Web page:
Today we heard the devastating news that Lenny Johnrose has passed away at the age of 52. He was diagnosed with Motor Neurone disease in 2017 and has kept supporters up to date on his brave fight against this awful illness on social media during the last five years.
It goes without saying that our thoughts are with his friends and family at this sad time, and I would like use this opportunity to pay tribute to him.
When I think back to the time when Johnrose joined our club, we really were at our lowest ebb. The current generation don’t know how lucky they are, and for us older one’s it’s often worth reminding ourselves of how much better the last two decades have been.
He signed when we were on a run of six defeats on the bounce and adrift at the bottom of what is now League 2 in January 2003. Staring relegation out of the Football League for the first time in the face. We won our next game against Lincoln and it helped spark a revival.
He was an experienced, tough tackling midfielder who complimented the likes of Roberto Martinez and Leon Britton and became a key player in the side. There were some crucial goals as well, one in a 2-2 draw at Kidderminster, and a week later in a 3-2 victory over Oxford.
But there can be no doubt of the moment that defines his Swansea City career. On the final day against Hull City at the Vetch, the game was locked at 2-2 early in the second half when Martinez’s free kick was floated into the box, and in the scramble that followed, Johnrose poked the ball home, a goal that is arguably the biggest in the history of Swansea City. Who knows what would have happened had we been relegated? James Thomas of course went onto seal it, completing a stunning hat-trick with a 30 yard chip. But that third goal was enormous.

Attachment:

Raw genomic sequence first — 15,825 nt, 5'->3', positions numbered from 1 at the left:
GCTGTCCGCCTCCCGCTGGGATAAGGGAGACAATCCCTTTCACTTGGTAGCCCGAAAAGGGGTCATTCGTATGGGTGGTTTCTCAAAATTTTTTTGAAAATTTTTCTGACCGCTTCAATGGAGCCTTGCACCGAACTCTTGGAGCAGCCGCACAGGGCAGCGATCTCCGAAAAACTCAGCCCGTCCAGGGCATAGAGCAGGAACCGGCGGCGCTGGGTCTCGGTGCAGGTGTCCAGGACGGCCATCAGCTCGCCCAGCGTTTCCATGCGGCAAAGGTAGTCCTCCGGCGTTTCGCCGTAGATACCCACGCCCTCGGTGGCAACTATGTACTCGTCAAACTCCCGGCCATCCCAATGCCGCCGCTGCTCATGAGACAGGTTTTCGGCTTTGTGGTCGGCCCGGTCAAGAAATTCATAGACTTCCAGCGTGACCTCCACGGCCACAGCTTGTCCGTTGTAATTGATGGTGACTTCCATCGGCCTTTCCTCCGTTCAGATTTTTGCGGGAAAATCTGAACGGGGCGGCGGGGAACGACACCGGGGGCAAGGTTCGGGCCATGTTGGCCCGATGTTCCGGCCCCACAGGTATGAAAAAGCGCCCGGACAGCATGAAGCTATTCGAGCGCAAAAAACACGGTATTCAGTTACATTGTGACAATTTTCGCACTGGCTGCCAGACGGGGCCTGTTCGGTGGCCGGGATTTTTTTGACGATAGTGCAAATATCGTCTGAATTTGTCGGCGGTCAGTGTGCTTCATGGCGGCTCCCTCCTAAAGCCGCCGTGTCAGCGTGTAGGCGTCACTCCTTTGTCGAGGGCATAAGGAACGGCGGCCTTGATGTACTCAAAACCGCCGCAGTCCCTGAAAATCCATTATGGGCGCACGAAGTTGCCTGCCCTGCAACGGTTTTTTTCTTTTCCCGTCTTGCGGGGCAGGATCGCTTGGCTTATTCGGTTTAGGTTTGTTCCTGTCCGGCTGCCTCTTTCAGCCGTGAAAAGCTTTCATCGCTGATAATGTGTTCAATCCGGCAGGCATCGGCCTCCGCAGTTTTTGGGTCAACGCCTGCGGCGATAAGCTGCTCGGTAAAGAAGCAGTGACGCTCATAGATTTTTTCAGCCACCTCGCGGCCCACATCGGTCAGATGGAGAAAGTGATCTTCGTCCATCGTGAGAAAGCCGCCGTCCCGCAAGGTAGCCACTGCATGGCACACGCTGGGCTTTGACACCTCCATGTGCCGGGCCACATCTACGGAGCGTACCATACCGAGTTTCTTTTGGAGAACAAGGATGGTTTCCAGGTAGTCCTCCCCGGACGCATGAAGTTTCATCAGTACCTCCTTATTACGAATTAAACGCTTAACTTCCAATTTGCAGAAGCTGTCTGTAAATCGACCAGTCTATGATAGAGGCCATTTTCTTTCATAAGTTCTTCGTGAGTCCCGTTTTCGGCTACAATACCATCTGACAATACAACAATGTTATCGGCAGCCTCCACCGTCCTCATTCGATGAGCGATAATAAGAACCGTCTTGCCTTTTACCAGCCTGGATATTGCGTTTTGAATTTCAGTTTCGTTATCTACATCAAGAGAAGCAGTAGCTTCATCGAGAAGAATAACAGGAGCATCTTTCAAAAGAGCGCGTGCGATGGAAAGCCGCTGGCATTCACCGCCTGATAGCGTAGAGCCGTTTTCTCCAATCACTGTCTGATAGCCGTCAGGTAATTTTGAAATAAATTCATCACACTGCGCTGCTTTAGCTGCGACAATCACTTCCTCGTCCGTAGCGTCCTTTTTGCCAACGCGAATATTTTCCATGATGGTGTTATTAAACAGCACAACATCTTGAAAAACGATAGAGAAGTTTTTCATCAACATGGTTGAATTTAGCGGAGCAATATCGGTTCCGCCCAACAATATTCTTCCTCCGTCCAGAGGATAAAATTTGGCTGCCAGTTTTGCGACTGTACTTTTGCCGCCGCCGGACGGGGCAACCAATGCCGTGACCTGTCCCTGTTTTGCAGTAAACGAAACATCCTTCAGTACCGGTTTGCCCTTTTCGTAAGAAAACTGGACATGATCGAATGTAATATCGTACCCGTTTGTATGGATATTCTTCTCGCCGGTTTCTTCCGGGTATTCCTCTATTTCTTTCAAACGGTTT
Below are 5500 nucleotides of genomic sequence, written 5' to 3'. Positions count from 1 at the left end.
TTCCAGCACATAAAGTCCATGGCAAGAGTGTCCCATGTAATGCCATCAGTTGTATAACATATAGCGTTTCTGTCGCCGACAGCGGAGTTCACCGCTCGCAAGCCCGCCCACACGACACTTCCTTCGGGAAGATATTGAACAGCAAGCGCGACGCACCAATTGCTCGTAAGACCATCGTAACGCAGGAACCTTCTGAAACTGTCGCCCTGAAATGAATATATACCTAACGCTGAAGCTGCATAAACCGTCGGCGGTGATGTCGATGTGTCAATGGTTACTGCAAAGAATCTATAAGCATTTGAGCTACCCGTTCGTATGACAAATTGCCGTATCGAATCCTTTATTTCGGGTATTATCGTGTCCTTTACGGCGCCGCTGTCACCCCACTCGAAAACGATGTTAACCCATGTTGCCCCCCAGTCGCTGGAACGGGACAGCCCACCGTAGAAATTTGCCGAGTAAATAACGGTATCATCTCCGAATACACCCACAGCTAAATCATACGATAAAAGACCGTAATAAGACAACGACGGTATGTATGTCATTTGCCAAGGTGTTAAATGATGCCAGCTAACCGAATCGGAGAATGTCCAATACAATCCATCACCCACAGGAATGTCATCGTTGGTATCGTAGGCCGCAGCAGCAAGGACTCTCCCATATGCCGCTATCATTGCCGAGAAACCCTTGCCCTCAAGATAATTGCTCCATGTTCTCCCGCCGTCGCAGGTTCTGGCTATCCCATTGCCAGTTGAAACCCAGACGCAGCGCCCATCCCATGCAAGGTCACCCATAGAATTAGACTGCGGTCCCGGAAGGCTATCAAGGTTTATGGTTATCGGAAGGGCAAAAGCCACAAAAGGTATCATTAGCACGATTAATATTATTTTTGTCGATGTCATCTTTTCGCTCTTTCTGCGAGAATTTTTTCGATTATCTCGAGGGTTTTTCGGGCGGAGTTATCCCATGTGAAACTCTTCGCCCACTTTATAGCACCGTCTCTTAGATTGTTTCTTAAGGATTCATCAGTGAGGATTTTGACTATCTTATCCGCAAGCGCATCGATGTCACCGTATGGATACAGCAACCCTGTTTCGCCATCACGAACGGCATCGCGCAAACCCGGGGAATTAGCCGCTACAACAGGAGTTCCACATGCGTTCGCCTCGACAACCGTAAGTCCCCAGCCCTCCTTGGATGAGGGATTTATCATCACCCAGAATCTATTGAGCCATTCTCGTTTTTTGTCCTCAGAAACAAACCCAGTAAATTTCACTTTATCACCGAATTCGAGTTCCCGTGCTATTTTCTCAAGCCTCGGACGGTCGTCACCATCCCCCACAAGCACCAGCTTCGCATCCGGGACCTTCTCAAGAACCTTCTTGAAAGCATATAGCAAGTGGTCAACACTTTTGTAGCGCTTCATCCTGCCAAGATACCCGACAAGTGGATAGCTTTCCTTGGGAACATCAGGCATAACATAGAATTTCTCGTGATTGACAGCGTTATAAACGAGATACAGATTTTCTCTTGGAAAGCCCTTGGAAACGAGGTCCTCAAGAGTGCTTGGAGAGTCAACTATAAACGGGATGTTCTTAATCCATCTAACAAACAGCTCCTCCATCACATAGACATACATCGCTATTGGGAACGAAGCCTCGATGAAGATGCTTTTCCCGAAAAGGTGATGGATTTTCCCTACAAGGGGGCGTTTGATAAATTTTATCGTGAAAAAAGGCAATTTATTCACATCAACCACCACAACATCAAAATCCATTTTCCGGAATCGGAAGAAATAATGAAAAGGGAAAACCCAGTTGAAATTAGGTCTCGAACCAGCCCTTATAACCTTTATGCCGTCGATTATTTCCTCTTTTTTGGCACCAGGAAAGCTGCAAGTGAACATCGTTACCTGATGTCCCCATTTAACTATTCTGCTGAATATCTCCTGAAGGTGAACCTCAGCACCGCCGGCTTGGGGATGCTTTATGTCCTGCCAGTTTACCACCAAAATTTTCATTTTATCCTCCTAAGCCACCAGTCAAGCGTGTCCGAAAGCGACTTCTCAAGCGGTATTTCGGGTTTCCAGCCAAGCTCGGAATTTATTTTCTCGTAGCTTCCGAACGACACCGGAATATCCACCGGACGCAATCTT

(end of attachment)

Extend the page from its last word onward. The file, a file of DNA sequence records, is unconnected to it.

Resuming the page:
Johnrose would carry on at Swansea for another season, often captaining the side as we built for the future around younger players like Britton and Alan Tate before departing in March 2004 and going onto become a primary school teacher before his devastating diagnosis.
Running a fanzine for the last twelve years has given me the opportunity to interview many former Swans players and I was lucky enough to speak with Lenny in 2013 who was a gentleman. Naturally we discussed the Hull game, and he told me that he “didn’t think about the enormity of the goal” and “it was only afterwards that I realised I’d played a crucial role on helping us win the game”
He was also very complimentary towards the Jack Army and told me ” A lot of fans always say the fans were brilliant, but I do genuinely mean it when it comes to Swans fans. It was the first time I’d been away from the north west and they couldn’t have made me feel more welcome.”
In the months following his diagnosis it was heartening to see him at our home game with Sheffield United in January 2019, and at a charity game in his honour held the following day at Port Talbot, with many of his ex team-mates showing up. Many had probably not seen him for years, but it spoke volumes for the respect they had for him. He also set up the Len Johnrose foundation to raise awareness of MND.
Johnrose may no longer be with us, but no one in this part of the world will ever forget him. Whenever the story of our great escape is told or rewatched, the name of Lenny Johnrose will feature very prominently, whether that’s in five, ten or even fifty years time. That’s how crucial that goal against Hull was for Swansea City.
Thank you Lenny, we will never forget you, may you rest in peace.